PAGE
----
Analytics On IaaS Must Think Differently Than It’s On Premise Implementations
We have always maintained that having a data platform that is portable is not only one of the key differentiators of Greenplum, but should be a core functional requirement on anyone’s roadmap for how to best architect for their needs. But doing so should never be a straight port of what is on premise over to infrastructure in the cloud. Instead, an understanding of both how our users are leveraging the data platform combined with the power of the cloud should lead us down an alternate, more advanced architecture. One such innovation that has recently become available is the notion of self-healing Greenplum. Read More
Introducing Pivotal Greenplum-Spark Connector, Integrating with Apache Spark
We are excited to announce general availability of the new, native Greenplum-Spark Connector. Pivotal Greenplum-Spark Connector combines the best of both worlds – Greenplum, massively parallel processing (MPP) analytical data platform and Apache Spark, in-memory processing with the flexibility to scale elastic workloads. The connector supports Greenplum parallel data transfer capability to scale with Apache Spark ecosystem. Apache Spark is a fast and general computing engine that scales easily to process 10-100x faster than Hadoop MapReduce. Apache Spark complements Greenplum by providing in-memory analytical processing that supports Java, Scala, Python and R language.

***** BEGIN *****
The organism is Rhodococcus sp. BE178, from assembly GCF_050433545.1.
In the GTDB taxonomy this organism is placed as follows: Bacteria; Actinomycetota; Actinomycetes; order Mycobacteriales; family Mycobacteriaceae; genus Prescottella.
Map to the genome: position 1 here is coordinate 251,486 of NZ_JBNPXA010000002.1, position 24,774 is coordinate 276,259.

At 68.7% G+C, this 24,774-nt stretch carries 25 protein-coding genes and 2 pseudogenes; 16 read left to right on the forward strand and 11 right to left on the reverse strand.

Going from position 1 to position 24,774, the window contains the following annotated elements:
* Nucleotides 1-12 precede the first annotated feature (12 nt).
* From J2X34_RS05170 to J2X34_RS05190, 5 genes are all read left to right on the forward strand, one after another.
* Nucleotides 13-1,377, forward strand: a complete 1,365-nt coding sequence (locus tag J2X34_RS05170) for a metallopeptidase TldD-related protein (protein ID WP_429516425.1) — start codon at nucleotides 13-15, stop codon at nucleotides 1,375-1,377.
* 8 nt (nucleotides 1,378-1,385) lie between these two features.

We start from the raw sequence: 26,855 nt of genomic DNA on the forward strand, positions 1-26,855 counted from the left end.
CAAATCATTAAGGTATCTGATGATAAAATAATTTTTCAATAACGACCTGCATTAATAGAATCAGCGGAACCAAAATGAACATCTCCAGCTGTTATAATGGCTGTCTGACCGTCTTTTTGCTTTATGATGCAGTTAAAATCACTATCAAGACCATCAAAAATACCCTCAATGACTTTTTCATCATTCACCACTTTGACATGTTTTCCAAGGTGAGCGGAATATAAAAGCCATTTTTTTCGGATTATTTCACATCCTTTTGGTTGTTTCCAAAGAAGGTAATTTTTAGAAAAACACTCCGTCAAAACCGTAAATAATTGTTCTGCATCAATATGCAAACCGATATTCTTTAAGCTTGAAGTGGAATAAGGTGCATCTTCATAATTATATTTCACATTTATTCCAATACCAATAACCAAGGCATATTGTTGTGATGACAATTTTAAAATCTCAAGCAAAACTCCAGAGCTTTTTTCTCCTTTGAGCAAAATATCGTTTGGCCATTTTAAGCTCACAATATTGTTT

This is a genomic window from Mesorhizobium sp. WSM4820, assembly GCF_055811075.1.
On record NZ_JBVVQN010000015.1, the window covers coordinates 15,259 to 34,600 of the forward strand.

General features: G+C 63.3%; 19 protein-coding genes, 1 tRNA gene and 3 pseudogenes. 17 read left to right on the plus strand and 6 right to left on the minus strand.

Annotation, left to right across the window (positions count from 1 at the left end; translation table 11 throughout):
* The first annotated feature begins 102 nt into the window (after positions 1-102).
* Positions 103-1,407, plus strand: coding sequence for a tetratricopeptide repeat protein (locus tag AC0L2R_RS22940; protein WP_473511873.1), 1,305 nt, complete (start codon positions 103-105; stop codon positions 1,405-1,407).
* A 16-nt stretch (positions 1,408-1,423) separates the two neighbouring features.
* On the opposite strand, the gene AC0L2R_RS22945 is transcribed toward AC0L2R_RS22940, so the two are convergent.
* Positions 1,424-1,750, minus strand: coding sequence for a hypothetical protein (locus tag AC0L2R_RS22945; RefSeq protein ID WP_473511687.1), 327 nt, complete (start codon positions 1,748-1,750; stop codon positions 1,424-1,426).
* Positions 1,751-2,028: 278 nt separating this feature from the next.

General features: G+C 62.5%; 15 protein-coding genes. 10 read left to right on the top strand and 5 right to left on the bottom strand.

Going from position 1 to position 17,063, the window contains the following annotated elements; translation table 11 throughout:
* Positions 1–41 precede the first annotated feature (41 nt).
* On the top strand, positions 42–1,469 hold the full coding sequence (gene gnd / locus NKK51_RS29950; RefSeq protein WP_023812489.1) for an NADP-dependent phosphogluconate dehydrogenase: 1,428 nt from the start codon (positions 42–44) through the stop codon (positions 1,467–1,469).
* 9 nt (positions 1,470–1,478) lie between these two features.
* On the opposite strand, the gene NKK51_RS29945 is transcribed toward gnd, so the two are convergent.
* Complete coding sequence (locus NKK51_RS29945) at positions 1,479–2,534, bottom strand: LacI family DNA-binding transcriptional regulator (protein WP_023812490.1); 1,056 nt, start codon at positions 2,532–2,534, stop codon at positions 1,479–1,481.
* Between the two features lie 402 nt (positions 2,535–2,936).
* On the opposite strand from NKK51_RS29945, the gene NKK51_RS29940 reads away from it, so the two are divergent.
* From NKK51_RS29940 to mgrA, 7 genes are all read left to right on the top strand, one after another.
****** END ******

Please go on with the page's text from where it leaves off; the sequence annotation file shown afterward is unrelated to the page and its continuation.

Earlier this year the Greenplum team embarked down the path to create the next generation backup and restore tooling for the Greenplum Database. After conducting dozens of customer interviews and reviewing a long list of enhancement requests, two overarching themes emerged:
- User Experience
About Greenplum Database
Greenplum Database is an MPP SQL Database based on PostgreSQL. Its used in production in hundreds of large corporations and government agencies around the world and including the open source has over thousands of deployments globally.
Greenplum Database scales to multi-petabyte data sizes with ease and allows a cluster of powerful servers to work together to provide a single SQL interface to the data.